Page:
Dissenting justice calls out activist Republican majority for flip-flopping on auto accident victims’ rights to excess replacement services
In the Michigan Supreme Court’s July 30, 2012, ruling in Johnson v. Recca, Justice Diane M. Hathaway has highlighted a remarkable contradiction on the part of her activist Republican colleagues, Chief Justice Robert P. Young Jr. and Justice Stephen J. Markman.
As a result, seriously injured Michigan auto accident victims lose an important No-Fault right, and Michigan No-Fault auto insurance companies gain yet another “trick” for denying claims and, thereby, boosting their profits at the cost of their insureds’ well-being.
In Justice Hathaway’s dissenting opinion in Johnson, where she vehemently disagreed with the activist Republican majority’s ruling that Michigan auto accident victims cannot sue for excess No-Fault replacement services, Justice Hathaway notes a curious “flip-flop” quality to Chief Justice Young’s and Justice Markman’s position on the issue.
According to the July 30, 2012, majority opinion in Johnson, which was authored by Justice Markman and joined by Chief Justice Young:
“[I]n a third-party tort action, damages for replacement services [“in excess of the daily … and 3-year limitations”] are not recoverable pursuant to MCL 500.3135(3)(c) …”
However, as Justice Hathaway points out, her activist Republican colleagues had a very different take on the issue eight years ago. Back then, she notes, then-Justice Young and Justice Markman believed a Michigan auto accident victim could sue for excess No-Fault replacement services:
“In Kreiner v. Fischer [decided on July 23, 2004], Justices YOUNG and MARKMAN agreed that under MCL 500.3135(3)(c), ‘[a]n injured person may file a tort claim against the party at fault seeking to recover excess economic losses ( … replacement [services] expenses beyond the daily … and yearly maximum amounts). MCL 500.3135(3)(c).” (Justice Diane M. Hathaway’s dissent in Johnson v. Recca, page 10)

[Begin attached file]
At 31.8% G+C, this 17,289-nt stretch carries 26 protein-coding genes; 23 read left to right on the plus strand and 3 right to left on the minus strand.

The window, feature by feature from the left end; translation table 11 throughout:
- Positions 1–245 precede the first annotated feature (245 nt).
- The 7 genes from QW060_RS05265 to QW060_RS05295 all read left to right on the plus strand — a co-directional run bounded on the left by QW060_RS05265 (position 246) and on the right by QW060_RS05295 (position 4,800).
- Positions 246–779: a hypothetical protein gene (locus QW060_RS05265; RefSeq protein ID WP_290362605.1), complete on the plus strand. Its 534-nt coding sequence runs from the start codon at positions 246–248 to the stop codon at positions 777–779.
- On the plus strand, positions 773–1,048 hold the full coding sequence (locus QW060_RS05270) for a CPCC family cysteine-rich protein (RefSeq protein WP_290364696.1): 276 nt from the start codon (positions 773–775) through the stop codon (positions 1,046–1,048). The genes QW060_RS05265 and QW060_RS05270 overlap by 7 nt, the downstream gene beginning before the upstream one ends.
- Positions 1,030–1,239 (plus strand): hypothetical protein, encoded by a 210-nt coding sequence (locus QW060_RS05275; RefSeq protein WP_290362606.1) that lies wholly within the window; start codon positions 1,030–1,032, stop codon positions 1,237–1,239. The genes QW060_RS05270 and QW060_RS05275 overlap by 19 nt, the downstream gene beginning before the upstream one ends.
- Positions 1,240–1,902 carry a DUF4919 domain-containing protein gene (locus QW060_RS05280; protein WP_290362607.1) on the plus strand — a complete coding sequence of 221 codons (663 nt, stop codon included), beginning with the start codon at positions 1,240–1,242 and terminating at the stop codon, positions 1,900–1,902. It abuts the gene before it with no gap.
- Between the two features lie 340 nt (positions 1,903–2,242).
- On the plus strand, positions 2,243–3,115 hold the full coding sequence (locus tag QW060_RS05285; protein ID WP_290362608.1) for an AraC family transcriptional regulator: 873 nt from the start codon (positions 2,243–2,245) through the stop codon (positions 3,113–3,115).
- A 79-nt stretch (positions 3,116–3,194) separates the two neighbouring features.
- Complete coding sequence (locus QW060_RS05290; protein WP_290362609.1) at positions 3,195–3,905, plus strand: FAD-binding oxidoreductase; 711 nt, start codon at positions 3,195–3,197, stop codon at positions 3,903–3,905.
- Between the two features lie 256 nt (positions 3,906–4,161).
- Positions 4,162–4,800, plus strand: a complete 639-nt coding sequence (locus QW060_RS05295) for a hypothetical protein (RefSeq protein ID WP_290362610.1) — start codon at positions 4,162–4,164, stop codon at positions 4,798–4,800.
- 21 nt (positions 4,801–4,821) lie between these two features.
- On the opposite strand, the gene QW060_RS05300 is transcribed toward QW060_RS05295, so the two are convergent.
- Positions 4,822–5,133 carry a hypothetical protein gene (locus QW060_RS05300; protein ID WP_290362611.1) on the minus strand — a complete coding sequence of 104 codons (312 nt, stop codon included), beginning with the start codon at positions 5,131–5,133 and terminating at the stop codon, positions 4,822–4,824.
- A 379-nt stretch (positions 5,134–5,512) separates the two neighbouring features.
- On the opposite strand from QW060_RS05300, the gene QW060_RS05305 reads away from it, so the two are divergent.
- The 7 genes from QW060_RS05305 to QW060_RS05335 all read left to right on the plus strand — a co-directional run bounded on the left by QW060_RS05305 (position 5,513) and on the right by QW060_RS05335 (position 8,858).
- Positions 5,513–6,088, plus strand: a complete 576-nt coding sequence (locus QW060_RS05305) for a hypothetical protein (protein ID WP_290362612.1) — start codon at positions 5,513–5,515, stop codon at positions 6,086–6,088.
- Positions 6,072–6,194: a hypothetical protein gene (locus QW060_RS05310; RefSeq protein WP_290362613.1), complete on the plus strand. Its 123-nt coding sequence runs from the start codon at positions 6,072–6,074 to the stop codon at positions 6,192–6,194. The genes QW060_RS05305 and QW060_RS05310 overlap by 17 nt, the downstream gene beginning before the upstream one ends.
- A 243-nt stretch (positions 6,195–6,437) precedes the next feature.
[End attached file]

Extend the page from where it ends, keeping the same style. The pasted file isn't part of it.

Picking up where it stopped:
In their majority opinion in Johnson, Chief Justice Young and Justice Markman admitted to the Kreiner statement that “damages for replacement services are recoverable in tort,” but they said the statement was meaningless or “dictum.”
Justice Hathaway was outraged both by her activist Republicans’ flip-flop and their blasé explanation for it:
“Given the unequivocal nature of the position taken by Justices YOUNG and MARKMAN on this issue, I find it difficult to accept that they now casually disregard that position simply because it was said in dictum.” (Justice Diane M. Hathaway’s dissent in Johnson v. Recca, page 10-11)
No-Fault replacement services and excess replacement services in economic claims
Until the July 30, 2012, ruling in Johnson, seriously injured Michigan auto accident victims could sue to recover No Fault “replacement services” benefits in excess of the daily and yearly amounts provided in Michigan’s No Fault Law.
Under the No Fault Law, auto accident victims are entitled to receive “replacement services” in the amount of $20 per day “during the first 3 years after the date of the accident …” (MCL 500.3107(c))
“Replacement services” are those “ordinary and necessary services” that an auto accident victim “would have performed” “if he or she had not been injured …” (MCL 500.3107(c))
In the event that an auto accident victim’s need for “replacement services” exceeded the $20 daily amount or continued beyond the 3-year duration, the victim previously had the right to file a third-party tort action (negligence) lawsuit to recover “[d]amages … in excess of the daily … and 3-year limitations …” (MCL 500.3135(3)(c))
Sadly, the majority opinion by the Michigan Supreme Court’s activist Republican justices in Johnson has extinguished that right.
– Steve Gursten is head of Michigan Auto Law. He frequently writes and speaks about Michigan No-Fault law, and is available for comment. Steve also wrote the free book, Guide to Michigan No-Fault Law.
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Michigan Auto Law is the largest law firm exclusively handling car accident, truck accident and motorcycle accident cases throughout the entire state. We have offices in Farmington Hills, Detroit, Ann Arbor, Grand Rapids and Sterling Heights. Call (248) 353-7575 to speak with one of our lawyers.
One Reply to “The Michigan Supreme Court’s ‘supreme’ contradiction on excess economic replacement services”
How many of the republican Supreme Court Justices sit on the boards of insurance companies? If so, who and which insurance companies? I am curious as if they do, is not their ruling a conflict of interest?